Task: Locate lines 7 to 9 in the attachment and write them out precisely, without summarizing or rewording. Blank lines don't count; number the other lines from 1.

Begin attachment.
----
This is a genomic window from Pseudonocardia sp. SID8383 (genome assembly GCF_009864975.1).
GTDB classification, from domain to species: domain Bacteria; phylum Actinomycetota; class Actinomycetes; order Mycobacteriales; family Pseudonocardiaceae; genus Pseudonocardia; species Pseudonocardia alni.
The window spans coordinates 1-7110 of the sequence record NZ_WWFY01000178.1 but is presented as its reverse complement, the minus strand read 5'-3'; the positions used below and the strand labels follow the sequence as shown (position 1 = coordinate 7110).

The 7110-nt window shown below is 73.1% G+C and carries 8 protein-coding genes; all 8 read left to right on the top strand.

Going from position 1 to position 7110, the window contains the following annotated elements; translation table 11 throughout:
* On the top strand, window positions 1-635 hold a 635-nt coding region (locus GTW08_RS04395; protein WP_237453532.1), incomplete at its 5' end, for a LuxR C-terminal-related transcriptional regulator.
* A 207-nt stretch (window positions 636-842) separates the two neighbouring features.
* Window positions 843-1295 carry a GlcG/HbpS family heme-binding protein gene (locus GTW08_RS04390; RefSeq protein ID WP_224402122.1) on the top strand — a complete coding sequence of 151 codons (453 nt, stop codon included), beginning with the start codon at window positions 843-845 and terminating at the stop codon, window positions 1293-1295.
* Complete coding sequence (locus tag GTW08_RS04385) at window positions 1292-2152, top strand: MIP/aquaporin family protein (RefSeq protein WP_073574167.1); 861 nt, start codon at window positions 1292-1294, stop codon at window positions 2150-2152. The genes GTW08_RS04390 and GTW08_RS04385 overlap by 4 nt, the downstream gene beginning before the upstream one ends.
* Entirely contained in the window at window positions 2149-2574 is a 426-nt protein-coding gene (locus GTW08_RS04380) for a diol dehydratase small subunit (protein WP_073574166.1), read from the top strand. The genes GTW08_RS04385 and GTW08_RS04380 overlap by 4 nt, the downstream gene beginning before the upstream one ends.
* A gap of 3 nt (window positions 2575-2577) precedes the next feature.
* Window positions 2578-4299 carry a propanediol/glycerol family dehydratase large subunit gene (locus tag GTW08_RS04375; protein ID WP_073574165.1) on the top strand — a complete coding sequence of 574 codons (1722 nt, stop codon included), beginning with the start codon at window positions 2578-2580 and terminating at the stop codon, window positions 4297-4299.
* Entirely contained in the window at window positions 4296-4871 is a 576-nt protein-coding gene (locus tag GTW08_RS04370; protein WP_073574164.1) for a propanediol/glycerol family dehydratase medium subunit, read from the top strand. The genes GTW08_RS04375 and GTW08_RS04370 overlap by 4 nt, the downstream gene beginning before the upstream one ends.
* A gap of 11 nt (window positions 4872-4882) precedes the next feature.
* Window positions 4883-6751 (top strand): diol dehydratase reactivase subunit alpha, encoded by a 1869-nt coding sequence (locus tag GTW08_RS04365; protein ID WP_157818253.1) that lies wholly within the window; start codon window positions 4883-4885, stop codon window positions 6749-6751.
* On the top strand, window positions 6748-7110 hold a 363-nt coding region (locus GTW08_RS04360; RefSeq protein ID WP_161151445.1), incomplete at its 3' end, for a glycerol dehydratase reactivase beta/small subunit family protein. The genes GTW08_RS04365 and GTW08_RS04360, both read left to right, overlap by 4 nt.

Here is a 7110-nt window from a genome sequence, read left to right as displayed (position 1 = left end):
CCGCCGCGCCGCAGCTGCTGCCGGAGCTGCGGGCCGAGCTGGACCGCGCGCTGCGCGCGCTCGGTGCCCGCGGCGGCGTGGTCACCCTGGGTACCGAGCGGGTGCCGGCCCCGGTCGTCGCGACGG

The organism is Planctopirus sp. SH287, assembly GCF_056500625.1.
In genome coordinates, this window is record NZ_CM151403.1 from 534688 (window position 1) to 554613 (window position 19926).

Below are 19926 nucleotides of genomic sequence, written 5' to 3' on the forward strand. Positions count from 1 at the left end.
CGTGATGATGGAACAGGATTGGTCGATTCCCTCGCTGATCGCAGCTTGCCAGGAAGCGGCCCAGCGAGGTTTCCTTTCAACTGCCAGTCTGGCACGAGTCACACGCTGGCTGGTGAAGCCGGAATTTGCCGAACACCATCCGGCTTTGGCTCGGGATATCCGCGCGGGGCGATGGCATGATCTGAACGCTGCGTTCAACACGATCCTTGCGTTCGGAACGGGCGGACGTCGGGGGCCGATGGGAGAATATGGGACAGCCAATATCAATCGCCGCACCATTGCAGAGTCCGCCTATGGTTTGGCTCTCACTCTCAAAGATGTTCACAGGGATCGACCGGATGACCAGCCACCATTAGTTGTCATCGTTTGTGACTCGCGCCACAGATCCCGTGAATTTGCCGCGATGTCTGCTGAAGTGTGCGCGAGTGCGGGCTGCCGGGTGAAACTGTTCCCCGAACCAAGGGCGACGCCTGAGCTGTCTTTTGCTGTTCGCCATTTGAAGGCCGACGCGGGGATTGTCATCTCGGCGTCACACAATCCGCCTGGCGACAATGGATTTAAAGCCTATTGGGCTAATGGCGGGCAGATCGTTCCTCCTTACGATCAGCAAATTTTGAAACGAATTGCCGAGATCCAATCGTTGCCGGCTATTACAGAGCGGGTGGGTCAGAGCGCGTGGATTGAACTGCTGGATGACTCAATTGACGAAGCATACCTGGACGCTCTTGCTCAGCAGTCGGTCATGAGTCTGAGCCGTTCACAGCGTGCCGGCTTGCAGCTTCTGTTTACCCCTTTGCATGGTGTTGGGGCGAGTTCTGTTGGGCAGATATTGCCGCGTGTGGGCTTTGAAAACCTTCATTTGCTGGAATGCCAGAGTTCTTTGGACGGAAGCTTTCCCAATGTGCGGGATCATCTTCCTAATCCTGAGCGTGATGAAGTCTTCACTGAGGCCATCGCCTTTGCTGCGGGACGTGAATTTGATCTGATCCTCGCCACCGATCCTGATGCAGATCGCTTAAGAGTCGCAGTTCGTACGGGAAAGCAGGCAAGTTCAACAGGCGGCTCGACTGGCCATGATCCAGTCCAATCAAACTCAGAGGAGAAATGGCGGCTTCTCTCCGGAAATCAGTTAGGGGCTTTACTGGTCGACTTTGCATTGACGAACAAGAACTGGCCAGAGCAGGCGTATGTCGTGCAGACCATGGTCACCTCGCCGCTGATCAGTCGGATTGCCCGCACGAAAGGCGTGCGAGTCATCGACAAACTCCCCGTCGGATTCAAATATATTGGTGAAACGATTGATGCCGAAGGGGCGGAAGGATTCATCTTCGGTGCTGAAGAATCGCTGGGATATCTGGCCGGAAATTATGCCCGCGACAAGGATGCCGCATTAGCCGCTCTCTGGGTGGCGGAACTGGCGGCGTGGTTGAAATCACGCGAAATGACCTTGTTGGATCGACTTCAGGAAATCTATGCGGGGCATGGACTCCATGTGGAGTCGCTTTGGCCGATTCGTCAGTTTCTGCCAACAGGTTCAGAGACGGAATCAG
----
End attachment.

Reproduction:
* A 207-nt stretch (window positions 636-842) separates the two neighbouring features.
* Window positions 843-1295 carry a GlcG/HbpS family heme-binding protein gene (locus GTW08_RS04390; RefSeq protein ID WP_224402122.1) on the top strand — a complete coding sequence of 151 codons (453 nt, stop codon included), beginning with the start codon at window positions 843-845 and terminating at the stop codon, window positions 1293-1295.
* Complete coding sequence (locus tag GTW08_RS04385) at window positions 1292-2152, top strand: MIP/aquaporin family protein (RefSeq protein WP_073574167.1); 861 nt, start codon at window positions 1292-1294, stop codon at window positions 2150-2152. The genes GTW08_RS04390 and GTW08_RS04385 overlap by 4 nt, the downstream gene beginning before the upstream one ends.